As of Exchange Server 2007 Microsoft implements tarpitting by default even when receiving chunked emails. (The default timeout value set is 5 seconds.) Now one would think Exchange Server would automagically turn off tarpitting for a sender's IP address in the middle of receiving a chunked email and then turn it back on once they receive a BDAT LAST command. Unless, perhaps, they're afraid someone will attempt a MIM attack by hijacking the email chunking.
So the problems come in when some third-party firewall proxies start thinking there's an issue with communication to the Exchange Server within the firewall/boundary. This is because the firewall is getting backlogged with email chunks since the Exchange Server is waiting 5 seconds between receiving chunks before it will accept any more. Now the firewall vendor will likely tell you to turn of ESMTP or at the very least BDAT/CHUNKING on the firewall's proxy to resolve this problem. I'm sure this is because they don't want to start messing around with Exchange Server configurations. The problem is that this disables firewall proxy features for ESMTP emails. And, as we all know, sometimes the firewall is the better place to stop malicious attacks, like directory harvesting, by miscreants. However, since we mess around with everything…here's what I believe is a better solution.
So, assuming you're confident that the third-party firewall proxy will properly vet chunked SMTP, it is safe and easy enough to turn off tarpitting on only the Exchange Server's Internet inbound receive connector. This is accomplished by disabling tarpitting on the appropriate receive connector. This will still keep tarpitting enabled for all other receive connectors on the given Exchange Server.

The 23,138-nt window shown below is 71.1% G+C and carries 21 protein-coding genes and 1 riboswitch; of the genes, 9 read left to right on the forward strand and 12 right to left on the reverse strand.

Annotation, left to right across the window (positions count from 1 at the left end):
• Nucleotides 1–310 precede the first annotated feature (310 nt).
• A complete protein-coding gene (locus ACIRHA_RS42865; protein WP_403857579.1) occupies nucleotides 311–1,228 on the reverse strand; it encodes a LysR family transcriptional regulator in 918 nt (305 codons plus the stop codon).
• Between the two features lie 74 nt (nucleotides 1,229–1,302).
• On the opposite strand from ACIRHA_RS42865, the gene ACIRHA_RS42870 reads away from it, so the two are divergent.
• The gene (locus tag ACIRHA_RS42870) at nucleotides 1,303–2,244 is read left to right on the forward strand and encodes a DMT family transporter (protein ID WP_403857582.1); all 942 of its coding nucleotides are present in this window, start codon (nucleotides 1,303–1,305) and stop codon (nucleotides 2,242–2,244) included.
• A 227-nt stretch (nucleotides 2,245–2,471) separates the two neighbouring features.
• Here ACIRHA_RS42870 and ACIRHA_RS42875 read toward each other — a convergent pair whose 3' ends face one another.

Open the problematic Exchange Server's PowerShell command interface and enter [set-ReceiveConnector "<Connector Name>" -tarpitinterval 00:00:00]. (Just what's between the brackets, not the brackets themselves.) One will need to know which receive connector to perform this action against. To find all receive connectors simply run [get-ReceiveConnector] within PowerShell. This will return a list of all receive connectors along with their listening IP:PORT bindings and whether they are enabled or not. Based on this information one should easily be able to determine the Internet inbound connector. [Hint: It's usually the only one enabled listening on Port 25.] In my case the connector had the cryptic name of "Internet Inbound". ;-) So my set-ReceiveConnector command looked like this: